We've got a similar problem, only we're using MS technologies. From a document handling application we need to send Outlook tasks to other users on the Exchange server. This is no problem using the Outlook COM interface. As it is done from a server however we need to use some other technology such as CDOSYS or system.net

     

    However there is close to no information available on this subject. How can it be done?

     

    Sincerely

     

    Albert Jensen

     

    Friday, May 16, 2008 7:09 AM
  • Hi Albert - It appears that you asked this same question in a separate thread which has been answered, so I am marking this thread as answered. Please feel free to re-submit the question if you still need assistance.

    Thanks - Chris
    • Marked as answer by Chris Mullaney Tuesday, September 30, 2008 9:55 PM
    Tuesday, September 30, 2008 9:55 PM
  • Hey Chris, so how about a link to the "separate thread" you speak of? There's no point in marking it answered if anyone getting here can't find the answer...
    Thursday, February 12, 2009 4:29 PM
  • Microsoft TechNet > Forums Home > Exchange Server > Development -> thread is the answered that Chris was referring to in her post.  Thanks for the feedback.


    Developer Consultant
    Thursday, February 12, 2009 5:19 PM
    Moderator
  • Hi Tom,

    You mentioned generating a MIME message with TNEF to transmit task requests.  I have looked all over the place and can't find any examples of what this file needs to look like in order to generate a task.  Can you provide examples or point me to anything that describes how one would generate a task? I did find this information on the Microsoft site, but I'd like to see an actual example of a file that generates a task.  Thanks

    Wednesday, February 2, 2011 9:39 PM
  • Hi Will,

    Thank you for your question.  Looking at the TNEF documentation I do think adding an additional example[s] would be helpful.  I will put together an example and post it.


    Senior Consultant
    Thursday, February 10, 2011 5:41 PM
    Moderator
  • Hi Will,

    I got feedback from development that the specifications already have the necessary information available.  In section 4.1 of [MS-OXOTASK] shows the properties needed in a task request, and the document [MS-OXTNEF] describes how to serialize them.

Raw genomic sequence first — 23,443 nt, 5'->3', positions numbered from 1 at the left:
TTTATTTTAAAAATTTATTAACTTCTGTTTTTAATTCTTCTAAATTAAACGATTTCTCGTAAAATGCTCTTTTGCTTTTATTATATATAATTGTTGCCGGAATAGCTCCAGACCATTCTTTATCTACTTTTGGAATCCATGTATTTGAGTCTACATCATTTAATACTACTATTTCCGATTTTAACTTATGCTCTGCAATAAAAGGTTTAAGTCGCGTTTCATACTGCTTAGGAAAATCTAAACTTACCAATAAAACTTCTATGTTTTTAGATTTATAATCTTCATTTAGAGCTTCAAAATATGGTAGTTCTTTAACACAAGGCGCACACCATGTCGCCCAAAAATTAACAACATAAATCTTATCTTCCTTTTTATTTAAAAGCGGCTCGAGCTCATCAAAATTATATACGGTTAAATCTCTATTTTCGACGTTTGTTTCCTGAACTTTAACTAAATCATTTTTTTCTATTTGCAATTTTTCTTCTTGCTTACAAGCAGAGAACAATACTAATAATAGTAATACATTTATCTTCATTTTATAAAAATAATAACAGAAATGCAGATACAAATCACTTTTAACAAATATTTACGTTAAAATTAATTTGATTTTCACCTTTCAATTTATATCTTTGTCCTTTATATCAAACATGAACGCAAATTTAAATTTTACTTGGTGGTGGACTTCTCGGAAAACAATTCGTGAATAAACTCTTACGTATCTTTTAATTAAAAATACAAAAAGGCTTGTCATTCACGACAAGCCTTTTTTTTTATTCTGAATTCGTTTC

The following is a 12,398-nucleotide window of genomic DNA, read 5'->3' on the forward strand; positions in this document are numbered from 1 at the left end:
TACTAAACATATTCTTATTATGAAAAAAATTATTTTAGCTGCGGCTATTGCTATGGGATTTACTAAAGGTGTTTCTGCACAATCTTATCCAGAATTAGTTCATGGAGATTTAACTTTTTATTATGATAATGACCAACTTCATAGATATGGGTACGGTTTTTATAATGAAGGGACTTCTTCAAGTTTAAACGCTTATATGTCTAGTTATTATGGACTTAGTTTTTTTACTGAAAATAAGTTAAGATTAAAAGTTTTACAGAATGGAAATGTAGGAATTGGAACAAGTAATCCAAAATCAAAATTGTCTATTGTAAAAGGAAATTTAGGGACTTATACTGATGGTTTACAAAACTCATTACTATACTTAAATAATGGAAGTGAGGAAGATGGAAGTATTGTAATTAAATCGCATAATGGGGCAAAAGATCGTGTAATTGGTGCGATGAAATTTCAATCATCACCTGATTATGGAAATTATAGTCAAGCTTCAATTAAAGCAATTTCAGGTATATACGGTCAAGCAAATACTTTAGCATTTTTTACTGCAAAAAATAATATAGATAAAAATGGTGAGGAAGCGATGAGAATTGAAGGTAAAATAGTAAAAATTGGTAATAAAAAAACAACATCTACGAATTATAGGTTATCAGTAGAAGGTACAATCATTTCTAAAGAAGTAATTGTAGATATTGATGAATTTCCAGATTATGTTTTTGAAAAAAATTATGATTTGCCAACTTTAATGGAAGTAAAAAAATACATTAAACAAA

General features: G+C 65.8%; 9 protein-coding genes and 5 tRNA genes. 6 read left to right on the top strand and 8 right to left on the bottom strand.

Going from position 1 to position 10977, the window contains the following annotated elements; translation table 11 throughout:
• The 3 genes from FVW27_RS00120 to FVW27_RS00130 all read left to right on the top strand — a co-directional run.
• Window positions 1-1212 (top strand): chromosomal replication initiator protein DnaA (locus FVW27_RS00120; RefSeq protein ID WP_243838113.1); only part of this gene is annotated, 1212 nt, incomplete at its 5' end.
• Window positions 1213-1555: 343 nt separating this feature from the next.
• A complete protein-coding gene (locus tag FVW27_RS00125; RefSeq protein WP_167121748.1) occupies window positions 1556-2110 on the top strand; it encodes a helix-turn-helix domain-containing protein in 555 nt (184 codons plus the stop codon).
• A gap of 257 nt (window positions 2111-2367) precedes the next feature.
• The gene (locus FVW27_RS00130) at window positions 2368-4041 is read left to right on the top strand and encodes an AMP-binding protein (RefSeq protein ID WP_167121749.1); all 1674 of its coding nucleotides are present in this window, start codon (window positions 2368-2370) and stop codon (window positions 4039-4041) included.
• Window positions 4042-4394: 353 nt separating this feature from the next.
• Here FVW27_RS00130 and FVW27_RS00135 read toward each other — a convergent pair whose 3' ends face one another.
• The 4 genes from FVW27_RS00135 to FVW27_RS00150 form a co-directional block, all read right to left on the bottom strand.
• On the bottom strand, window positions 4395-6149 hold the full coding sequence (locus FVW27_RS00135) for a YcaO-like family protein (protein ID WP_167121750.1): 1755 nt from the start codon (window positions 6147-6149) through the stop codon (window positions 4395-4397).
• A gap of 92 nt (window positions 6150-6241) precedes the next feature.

As an example it is pretty easy to generate if you have access to an Exchange account.  Here are the steps that I use to generate a sample TNEF file.

    1. Log onto an Exchange account of your choice with Outlook
    2. Create a new task
    3. Open the new task and click Assign
    4. Add a Hotmail email account that I am an owner to the To line
    5. Right-Click the email address to the just added and access Outlook Properties
      (Note: Outlook 2010, open the contact card, then pull down the menu from the icon on far right and chose Outlook Properties)
    6. Change the Internet format to "Send using Outlook Rich Text Format". 
      This will send a task request in TNEF format to the Hotmail account
    7. Log in to Hotmail, open the message, pull down the menu under Reply and choose “view message source”

    Note: You can use other email providers and clients of your choice.  You just need a mechanism to view the message source. I use this technique to help me reverse things with TNEF.

    Hope this helps.


    Senior C
    Monday, March 21, 2011 9:48 PM
    Moderator
  • Hey Tom.

    Has there been any further development with this? I've been through as much of the documentation on MSDN as I can find, and have yet to see an actual code example of how to generate TNEF output, or what a sample TNEF output file/MIME object should look like.

    It would be incredibly useful if we could get some examples of how this works in practice rather than just trying to wade through the specification docs.

    Cheers

    /H

    Thursday, March 1, 2012 4:04 AM
  • I agree that this would be incredibly useful to have some examples about how this is used from a practical standpoint.

    I will pass this feedback along to the protocol documentation team as they are always looking for opportunities to create what we refer to as non-normative content to help with the solution development. 

    Anything specific that you want covered in details outside of your feedback above?

    Thank you for your feedback.


    Senior Program Manager

    Thursday, March 1, 2012 6:30 PM
    Moderator